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"Self healing innovative elastomers for dynamic seals, damping and noise reduction"

Final Report Summary - SHINE (Self healing innovative elastomers for dynamic seals, damping and noise reduction)

Executive Summary:
During the SHINE project, Work Package 1 and 2 have been focusing on the development of new self-healing elastomers or further development of lab concepts of shelf-healing elastomers together with the development of self-healing elastomer (nano-)composite systems. This delivered 18 initial products. The development of new or updated analytical techniques and methods for the analysis of self-healing and fatigue functionalities, together with constitutive models, in WP3, delivered a good understanding of the potential applicability towards specific applications. This has resulted in the further up-scaling in WP 4 of 5 candidates for self-healing elastomers. In WP5 eventually 3 of the selected candidates have been successfully applied in 4 final applications:
1 a self-healing elastomer for asphalt application
2 a self-healing elastomer for elastomeric rail-mat systems
3 a self-healing elastomer for a rigid-support for rail systems
4 a self-healing elastomer for seals of bearing systems
The testing of the final applications resulted in promising results, but no self-healing elastomer which has the direct potential for final application. More work is needed to improve the functionality of the various elastomers in order to make final application possible.
During the project all deliverables have been met and reported.
In general the perception of the partners is positive in terms of the achievements, collaboration and progress made. All partners have gained new knowledge and insights into the complexity of self-healing principles of elastomers and the development of such elastomers into final applications. Relevant analytical methods have been developed which makes standardization of self-healing principles better possible and accessible in the future.

Project Context and Objectives:
The overall objective of the SHINE project has been to develop, scale up and validate a novel generation of recyclable elastomers of adequate mechanical properties that undergo spontaneous self-healing, leading to enhanced durability and reliability of the products made thereof such as dynamic seals, shock absorbers and anti-vibration systems used in machinery, vehicles, bridges, railroads and roads. The detailed objectives of each work package are listed below.

Work Package 1 (WP1) focused on development of a new generation of unreinforced self-healing elastomers with superior mechanical properties. Different starting materials, syntheses and self-healing strategies were selected and combined, in order to design elastomers with good mechanical properties and self-healing ability. Specific attention was paid to the synergism between the three chosen self-healing chemistries (hydrogen bonds, ionomeric interactions and reversible covalent bonds).
The hydrogen bond approach was based on the work of the team of Ludwik Leibler at ESCPI. Such works describe the ability to design elastomers undergoing self-healing at room temperature by forming both chains and crosslinks reversibly, via hydrogen bonds.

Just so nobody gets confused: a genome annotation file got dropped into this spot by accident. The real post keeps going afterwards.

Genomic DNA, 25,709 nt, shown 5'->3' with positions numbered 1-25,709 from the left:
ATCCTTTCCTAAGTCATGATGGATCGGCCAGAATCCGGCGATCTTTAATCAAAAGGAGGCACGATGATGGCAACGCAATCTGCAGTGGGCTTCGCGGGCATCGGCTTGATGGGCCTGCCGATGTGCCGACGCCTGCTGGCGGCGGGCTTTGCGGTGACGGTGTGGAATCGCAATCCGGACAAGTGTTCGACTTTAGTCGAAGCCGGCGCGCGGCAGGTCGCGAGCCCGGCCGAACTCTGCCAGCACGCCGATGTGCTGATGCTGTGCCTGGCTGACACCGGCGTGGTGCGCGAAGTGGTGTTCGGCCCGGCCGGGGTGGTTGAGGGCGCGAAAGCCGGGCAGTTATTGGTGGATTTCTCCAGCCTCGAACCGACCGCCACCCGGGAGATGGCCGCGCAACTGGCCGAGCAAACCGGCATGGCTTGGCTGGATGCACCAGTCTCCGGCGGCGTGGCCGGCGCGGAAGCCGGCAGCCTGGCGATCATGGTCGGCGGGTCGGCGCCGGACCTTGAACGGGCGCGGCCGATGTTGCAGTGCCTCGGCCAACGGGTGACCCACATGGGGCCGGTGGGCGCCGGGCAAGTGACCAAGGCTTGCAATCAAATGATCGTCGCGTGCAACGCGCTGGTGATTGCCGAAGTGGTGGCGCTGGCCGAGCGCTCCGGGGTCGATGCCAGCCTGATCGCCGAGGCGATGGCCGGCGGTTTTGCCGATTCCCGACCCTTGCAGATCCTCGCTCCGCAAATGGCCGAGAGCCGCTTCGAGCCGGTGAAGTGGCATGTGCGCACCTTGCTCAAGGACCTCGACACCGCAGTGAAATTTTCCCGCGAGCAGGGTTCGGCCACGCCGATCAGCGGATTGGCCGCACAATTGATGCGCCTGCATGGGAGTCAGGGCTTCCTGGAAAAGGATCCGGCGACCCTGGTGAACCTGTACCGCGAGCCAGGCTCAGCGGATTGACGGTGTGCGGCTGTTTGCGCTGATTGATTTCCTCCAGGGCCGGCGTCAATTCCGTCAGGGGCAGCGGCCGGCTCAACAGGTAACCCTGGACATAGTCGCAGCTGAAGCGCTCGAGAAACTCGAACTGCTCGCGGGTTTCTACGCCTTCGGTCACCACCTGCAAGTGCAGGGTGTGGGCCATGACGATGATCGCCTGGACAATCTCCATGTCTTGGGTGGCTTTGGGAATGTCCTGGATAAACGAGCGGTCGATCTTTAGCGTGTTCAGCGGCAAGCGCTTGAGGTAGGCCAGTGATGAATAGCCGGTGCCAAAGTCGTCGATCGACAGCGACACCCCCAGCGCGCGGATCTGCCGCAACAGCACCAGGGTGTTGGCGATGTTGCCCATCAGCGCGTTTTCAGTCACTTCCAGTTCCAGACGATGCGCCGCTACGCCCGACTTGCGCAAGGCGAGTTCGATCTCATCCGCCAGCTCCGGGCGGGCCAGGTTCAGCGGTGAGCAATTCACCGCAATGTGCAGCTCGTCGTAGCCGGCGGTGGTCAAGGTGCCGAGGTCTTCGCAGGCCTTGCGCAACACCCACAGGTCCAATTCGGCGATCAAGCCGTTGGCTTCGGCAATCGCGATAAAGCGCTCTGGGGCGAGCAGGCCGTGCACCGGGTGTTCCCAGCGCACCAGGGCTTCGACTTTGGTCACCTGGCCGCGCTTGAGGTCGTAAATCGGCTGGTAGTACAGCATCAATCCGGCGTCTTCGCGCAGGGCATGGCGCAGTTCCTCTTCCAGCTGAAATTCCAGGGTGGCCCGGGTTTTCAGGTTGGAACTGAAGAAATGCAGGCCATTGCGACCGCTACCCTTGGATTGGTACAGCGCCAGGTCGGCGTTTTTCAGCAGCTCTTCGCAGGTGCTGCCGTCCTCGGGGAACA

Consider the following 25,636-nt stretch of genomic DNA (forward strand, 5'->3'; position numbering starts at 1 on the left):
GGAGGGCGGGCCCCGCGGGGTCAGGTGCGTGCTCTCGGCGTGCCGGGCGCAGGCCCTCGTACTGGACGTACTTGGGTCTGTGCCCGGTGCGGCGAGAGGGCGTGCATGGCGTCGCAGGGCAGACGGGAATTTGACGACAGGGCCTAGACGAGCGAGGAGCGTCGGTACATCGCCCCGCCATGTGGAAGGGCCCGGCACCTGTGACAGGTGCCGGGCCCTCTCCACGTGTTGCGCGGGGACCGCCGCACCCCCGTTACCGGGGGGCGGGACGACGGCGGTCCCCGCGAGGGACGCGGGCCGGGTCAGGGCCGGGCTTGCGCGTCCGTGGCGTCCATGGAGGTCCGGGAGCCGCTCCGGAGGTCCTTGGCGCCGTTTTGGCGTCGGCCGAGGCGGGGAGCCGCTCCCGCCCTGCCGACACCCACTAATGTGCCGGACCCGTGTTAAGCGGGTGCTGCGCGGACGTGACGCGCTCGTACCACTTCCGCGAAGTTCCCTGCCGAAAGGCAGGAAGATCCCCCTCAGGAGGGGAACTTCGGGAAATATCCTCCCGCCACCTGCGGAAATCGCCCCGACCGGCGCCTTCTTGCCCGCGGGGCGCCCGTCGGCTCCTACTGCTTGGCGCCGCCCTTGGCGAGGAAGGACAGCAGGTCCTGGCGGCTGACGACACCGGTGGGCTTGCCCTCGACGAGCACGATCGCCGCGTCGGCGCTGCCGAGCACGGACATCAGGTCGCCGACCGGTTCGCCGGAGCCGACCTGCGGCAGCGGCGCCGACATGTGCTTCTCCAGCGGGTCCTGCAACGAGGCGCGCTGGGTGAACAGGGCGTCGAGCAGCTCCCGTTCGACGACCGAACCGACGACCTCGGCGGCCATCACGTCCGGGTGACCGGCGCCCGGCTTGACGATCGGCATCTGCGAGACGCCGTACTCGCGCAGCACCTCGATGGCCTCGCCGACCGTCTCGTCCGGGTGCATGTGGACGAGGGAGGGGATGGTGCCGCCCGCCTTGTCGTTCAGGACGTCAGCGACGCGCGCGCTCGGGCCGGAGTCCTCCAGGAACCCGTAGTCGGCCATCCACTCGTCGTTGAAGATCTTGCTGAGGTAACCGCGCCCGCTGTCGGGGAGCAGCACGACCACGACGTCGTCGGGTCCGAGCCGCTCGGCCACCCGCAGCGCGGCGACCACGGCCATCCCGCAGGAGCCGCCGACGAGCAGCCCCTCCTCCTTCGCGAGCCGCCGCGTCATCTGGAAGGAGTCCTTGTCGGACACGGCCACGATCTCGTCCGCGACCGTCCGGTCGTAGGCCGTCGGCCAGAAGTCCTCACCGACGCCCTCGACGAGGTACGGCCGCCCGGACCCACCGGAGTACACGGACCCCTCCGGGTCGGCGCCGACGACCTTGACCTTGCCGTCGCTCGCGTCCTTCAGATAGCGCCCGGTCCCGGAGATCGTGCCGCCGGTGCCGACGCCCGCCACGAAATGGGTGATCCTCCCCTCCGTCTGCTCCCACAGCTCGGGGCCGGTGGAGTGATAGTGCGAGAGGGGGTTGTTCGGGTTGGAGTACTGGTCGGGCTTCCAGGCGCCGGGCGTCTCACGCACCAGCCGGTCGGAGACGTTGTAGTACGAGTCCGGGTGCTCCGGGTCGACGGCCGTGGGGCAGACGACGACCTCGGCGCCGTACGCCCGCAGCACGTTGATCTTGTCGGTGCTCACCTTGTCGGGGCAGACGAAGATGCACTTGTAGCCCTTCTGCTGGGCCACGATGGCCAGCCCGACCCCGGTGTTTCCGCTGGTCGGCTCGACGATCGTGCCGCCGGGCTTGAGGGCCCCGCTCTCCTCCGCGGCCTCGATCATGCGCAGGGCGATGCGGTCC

The ionomeric approach was based on the functionalization of polymeric materials with ionisable side-groups which could eventually exhibit the possibility of reversible crosslinking between polymer chains. These ionizable side-groups were co-polymerized during polymerization and/or attached by polymer analogous reaction at the polymeric backbone, existing side-groups or at the end of polymer chains. Different ionizable side-groups were tried.
The reversible covalent bond approach consisted on the incorporation of such dynamic covalent bonds into the polymer matrix, having the inherent ability to undergo dynamic formation and cleavage at room temperature, leading to a covalently crosslinked polymer network, where the crosslinks were in constant exchange.

The main objective of WP2 was the development and production of a new class of composite elastomers with self-healing properties, based on controlled interactions between the polymers and the surface of different nano-sized fillers and continuous and short-cut fibers. Usually elastomers need to be reinforced in order to have the required mechanical strength for industrial applications. Different starting materials, which were developed in WP1, syntheses and self-healing strategies were selected and combined, in order to create the desired composite elastomers with different mechanical properties and self-healing capabilities to be studied in WP3. Elastomers of different chemical nature were synthesized and partially filled with nano-sized fillers and short-cut fibers, respectively. The nano-fillers were either inorganic particles, surface modified fibers or microphase-separated polymers. The self-healing ability was implemented into the polymers by dynamic covalent bonds on the one hand and on the other hand by supramolecular stickers.

Work Package 3 (WP3) aimed at on the quantification and understanding of healing capabilities of neat and composite self-healing materials using different healing concepts and link the healing at molecular scale with healing at macromolecular level under dynamic and static conditions. For that purpose, characterization tools and methods to quantify healing kinetics and efficiency were developed.
Constitutive equations and simulations to predict material behavior were set up.
First generation protocols to quantify self-healing behavior and explore their standardization process were formulated.
The endeavor was to support the scientific work in work package one and two and to promote the consistent and comprehensible quantification of healing results within the scientific community as the characterization of self-healing materials, more specifically elastomers, is performed by the use of a portfolio of not uniform tests.

Work Package 4 (WP4) was dedicated to the scale up of a selection of self-healing elastomers (SHE) developed during work package 1 (WP1) at a kg-scale. These SHE were either epoxy-amid (Arkema) or polyurethane based (Cidetec) or the result of an ionic modification of NBR / SBS resins (Fraunhofer Umsicht). As second target, these SHEs have to be formulated with fillers and/or fibres to prepare compounds with improved mechanical properties. In particular fibres could have been especially tuned in WP2 to improve their compatibility with the organic matrices and improve the self-healing character of the compound.